Fractionated coconut oil sucks because it's not as natural as virgin coconut oil? It's true that fractionated coconut oil is refined. It's also true that it carries much lesser health-beneficial properties than virgin coconut oil. But you might not know that fractionated coconut oil actually provides certain benefits that virgin coconut oil cannot match up to.
Why don't we compare their properties side by side so that you can make a smart decision on which one to choose for your needs?
|Properties||Fractionated coconut oil||Virgin coconut oil|
|Content||MCT||SCT: < 1%|
MCT: 50% – 64%
LCT: ~ 35%
Liquid coconut oil (LCO)
Extra-virgin coconut oil
|Saturation level||100%||Saturated: 80 – 90%|
Unsaturated: 8 – 10%
|Melting / freezing point|| 5 to 25 °F|
(-15 to -4 °C)
|Smoke point||320 to 350 °F|
(160 to 177 °C)
| 350 °F|
|Color (liquid)||Colorless (like water)||Colorless (like water)|
|Color (solid)||Snowy white||Snowy white|
MCT oil (food-grade)
|Shelf life||2 years|
(up to 5 years, unofficially)
It seems that the only common characteristic between fractionated and virgin coconut oil is their color.
Other than that, everything else is different. And their differences mean that their uses and benefits on your health and skin will be different.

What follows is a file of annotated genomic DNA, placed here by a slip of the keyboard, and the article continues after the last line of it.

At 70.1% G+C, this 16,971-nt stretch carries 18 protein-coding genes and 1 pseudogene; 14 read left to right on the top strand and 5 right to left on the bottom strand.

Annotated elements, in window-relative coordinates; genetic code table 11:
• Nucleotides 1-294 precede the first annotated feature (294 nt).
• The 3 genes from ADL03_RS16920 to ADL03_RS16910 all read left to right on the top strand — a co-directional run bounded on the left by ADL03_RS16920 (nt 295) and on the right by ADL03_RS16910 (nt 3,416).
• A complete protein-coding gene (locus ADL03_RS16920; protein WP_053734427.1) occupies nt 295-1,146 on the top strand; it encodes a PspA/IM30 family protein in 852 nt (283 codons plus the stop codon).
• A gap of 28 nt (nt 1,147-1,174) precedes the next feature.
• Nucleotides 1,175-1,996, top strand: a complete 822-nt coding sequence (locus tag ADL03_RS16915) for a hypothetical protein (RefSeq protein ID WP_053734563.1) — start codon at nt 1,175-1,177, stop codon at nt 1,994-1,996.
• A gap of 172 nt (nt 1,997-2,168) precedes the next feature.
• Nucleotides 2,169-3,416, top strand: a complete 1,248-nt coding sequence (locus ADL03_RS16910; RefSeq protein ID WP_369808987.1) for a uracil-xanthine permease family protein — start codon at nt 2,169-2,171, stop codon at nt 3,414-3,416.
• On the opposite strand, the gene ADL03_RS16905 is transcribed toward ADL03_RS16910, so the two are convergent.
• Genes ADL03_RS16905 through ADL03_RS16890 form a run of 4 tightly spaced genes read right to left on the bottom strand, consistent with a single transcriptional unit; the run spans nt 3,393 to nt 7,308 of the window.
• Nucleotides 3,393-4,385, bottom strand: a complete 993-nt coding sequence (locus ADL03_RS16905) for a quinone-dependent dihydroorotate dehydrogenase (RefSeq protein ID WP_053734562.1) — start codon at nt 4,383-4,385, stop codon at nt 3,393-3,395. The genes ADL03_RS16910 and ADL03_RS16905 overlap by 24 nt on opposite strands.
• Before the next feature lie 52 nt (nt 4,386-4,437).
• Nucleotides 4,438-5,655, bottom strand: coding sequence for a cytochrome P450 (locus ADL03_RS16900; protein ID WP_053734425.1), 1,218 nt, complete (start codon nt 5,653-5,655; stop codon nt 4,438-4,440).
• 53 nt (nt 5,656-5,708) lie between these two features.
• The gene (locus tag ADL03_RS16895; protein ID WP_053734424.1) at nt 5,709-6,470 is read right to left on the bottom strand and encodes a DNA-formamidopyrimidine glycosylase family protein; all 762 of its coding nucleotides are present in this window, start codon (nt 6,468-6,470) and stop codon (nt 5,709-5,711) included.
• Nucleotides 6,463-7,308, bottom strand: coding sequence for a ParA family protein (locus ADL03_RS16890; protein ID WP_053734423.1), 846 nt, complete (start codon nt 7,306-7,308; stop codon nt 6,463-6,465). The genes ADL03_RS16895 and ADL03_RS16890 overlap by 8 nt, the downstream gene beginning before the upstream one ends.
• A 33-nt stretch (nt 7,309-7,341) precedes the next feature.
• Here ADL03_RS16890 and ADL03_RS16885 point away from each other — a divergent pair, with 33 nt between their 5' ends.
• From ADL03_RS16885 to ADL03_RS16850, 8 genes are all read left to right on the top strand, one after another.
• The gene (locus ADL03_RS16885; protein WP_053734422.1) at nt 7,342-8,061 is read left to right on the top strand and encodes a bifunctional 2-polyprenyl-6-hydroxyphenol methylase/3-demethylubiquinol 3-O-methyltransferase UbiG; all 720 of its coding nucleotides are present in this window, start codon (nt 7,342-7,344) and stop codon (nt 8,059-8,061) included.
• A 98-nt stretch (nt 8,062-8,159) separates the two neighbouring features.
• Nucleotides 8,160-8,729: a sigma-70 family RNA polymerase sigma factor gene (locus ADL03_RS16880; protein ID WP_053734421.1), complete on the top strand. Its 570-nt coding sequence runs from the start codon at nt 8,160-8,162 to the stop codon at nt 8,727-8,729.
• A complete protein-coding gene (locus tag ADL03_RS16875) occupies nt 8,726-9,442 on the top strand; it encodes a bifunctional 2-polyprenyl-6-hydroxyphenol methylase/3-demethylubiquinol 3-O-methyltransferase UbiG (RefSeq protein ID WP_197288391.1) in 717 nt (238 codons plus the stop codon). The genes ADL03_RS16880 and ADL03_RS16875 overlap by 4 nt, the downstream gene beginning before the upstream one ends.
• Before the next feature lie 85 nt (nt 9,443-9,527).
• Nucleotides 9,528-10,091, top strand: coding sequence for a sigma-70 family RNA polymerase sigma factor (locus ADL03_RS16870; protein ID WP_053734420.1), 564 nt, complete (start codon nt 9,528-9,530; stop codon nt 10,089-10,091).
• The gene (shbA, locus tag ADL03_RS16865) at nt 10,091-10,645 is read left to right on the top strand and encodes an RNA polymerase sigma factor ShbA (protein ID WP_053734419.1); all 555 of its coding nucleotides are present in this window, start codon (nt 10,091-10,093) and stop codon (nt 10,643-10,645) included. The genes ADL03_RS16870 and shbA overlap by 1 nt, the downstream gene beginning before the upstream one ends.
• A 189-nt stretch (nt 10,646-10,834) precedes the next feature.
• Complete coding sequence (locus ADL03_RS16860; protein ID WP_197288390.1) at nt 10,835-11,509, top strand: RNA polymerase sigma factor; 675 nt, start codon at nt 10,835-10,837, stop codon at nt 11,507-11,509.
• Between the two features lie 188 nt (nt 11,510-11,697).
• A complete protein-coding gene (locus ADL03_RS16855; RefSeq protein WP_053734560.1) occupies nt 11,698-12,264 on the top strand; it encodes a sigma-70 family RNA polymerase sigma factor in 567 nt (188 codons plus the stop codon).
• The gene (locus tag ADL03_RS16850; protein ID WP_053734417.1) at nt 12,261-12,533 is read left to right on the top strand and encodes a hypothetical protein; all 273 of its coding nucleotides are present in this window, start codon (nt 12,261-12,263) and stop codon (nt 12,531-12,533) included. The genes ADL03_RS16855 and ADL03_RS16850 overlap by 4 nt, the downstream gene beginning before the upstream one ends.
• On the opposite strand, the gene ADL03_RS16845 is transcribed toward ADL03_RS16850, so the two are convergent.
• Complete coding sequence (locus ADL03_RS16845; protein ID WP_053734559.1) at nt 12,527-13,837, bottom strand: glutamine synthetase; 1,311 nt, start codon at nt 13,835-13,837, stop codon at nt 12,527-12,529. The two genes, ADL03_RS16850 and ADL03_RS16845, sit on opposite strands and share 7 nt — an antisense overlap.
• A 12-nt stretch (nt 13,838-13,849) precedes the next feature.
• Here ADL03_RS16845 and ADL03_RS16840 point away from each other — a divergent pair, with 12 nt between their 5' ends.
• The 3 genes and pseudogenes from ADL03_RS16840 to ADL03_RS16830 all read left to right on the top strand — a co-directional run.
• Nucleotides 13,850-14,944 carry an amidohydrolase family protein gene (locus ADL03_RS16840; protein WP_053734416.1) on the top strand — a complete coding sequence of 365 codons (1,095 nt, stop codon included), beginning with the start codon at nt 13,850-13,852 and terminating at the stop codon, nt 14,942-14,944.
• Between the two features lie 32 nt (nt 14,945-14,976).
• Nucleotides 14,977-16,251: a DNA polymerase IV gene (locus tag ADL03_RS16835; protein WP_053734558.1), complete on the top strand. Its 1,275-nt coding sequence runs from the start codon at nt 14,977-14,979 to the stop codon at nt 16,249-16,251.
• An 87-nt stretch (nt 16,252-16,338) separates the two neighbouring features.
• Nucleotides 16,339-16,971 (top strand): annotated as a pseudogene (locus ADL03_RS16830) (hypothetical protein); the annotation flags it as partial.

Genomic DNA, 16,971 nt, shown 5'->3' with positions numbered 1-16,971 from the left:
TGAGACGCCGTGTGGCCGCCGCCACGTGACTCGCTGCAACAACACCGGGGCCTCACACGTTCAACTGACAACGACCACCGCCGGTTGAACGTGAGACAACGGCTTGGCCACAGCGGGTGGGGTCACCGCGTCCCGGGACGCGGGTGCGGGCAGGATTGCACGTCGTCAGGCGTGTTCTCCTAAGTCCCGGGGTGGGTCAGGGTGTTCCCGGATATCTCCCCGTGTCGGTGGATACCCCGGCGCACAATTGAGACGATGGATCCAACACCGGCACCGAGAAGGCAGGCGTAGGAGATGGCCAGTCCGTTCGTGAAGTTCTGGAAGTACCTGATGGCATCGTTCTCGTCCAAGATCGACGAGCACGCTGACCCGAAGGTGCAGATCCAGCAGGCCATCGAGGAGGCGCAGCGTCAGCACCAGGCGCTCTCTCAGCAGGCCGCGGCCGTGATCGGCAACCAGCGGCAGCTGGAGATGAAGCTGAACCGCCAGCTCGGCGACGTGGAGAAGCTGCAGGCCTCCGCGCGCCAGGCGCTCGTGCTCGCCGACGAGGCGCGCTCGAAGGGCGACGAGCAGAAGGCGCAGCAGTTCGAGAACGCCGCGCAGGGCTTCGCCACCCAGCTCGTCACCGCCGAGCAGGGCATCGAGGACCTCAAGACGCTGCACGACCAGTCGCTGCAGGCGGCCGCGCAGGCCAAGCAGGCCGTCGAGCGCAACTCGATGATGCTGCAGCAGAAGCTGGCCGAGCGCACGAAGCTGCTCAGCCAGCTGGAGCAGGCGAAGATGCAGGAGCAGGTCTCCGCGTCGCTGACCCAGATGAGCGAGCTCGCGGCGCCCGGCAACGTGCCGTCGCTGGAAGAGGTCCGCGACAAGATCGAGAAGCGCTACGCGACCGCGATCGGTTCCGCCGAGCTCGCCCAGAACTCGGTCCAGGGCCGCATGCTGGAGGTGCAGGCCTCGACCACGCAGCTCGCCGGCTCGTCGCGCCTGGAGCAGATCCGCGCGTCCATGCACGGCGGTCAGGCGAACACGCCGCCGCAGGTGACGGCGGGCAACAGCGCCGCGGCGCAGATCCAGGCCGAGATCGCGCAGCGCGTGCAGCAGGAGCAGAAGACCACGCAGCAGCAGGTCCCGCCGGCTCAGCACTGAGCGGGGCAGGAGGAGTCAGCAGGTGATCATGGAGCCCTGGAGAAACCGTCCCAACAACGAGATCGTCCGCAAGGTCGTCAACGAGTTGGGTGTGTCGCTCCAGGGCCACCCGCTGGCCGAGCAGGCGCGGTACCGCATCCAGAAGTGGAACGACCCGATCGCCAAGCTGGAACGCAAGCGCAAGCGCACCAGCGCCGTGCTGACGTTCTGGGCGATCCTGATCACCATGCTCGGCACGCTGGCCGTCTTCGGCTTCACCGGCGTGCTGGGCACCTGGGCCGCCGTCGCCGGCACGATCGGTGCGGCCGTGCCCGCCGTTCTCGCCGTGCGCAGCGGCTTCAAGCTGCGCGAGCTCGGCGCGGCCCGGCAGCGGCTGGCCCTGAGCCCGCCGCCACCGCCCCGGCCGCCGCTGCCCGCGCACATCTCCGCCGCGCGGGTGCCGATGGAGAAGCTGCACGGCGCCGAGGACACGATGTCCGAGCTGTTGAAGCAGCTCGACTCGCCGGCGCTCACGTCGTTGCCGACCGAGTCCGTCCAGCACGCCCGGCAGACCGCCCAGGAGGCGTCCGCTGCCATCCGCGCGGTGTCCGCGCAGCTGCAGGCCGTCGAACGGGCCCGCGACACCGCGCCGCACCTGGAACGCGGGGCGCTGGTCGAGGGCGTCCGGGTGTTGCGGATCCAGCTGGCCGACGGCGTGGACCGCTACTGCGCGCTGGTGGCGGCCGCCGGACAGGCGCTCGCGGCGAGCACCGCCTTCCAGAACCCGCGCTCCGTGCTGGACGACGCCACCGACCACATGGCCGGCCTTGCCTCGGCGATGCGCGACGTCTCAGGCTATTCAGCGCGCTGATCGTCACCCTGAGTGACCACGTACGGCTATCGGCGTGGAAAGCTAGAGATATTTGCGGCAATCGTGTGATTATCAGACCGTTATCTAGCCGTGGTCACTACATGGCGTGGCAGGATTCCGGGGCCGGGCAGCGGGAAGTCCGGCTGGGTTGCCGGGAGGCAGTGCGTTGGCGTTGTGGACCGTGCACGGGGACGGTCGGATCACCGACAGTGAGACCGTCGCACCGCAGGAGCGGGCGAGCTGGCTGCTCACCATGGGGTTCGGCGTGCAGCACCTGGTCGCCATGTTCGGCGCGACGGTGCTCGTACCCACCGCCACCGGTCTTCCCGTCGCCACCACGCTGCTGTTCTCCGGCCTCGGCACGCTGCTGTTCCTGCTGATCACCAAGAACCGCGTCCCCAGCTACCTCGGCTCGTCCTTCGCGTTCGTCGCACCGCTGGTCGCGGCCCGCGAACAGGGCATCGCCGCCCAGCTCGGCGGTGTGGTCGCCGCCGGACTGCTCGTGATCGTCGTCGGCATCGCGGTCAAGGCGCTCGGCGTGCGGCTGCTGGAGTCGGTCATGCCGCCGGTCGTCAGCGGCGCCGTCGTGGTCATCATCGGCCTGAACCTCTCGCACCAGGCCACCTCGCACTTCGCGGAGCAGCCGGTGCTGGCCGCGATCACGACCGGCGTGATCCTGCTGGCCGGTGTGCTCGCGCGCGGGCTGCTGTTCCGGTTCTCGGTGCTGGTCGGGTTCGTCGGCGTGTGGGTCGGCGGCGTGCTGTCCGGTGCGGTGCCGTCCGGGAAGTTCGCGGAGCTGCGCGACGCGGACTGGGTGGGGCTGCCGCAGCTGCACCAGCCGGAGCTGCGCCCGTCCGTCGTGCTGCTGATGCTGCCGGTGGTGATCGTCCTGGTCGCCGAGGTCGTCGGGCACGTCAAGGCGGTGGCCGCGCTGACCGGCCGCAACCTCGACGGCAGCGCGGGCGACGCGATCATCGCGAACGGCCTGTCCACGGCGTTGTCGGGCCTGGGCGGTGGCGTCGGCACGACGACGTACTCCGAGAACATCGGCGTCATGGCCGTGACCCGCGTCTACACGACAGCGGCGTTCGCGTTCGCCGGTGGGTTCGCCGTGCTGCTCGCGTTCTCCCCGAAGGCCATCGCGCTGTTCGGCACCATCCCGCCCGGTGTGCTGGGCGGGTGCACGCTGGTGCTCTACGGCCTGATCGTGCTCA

1. Health benefits
Let's zoom in on the fatty acids both fractionated and virgin coconut oil carry. They're the keys that determine how much health benefits you can gain from the oils.
|Fatty acids||Fractionated coconut oil||Virgin coconut oil|
|35 – 75%||4.6 – 10%|
|25 – 45%||5 – 8%|
|0 – 31%||45.1 – 53.2%|
|0||16.8 – 21%|
|0||7.5 – 10.2%|
|0||2 – 4%|
|0||5 – 10%|
|0||1 – 2.5%|
Fractionated coconut oil composes mainly of medium-chain fatty acids (MCFAs). Which are indisputably very much healthier than long-chain fatty acids (LCFAs).
But that doesn't mean fractionated coconut oil is relatively better for your health. Look at the types of fatty acids it carries – caprylic acid and capric acid (plus some lauric acid that occurs only to certain brands sold in the name of Liquid Coconut Oil and MCT Oil).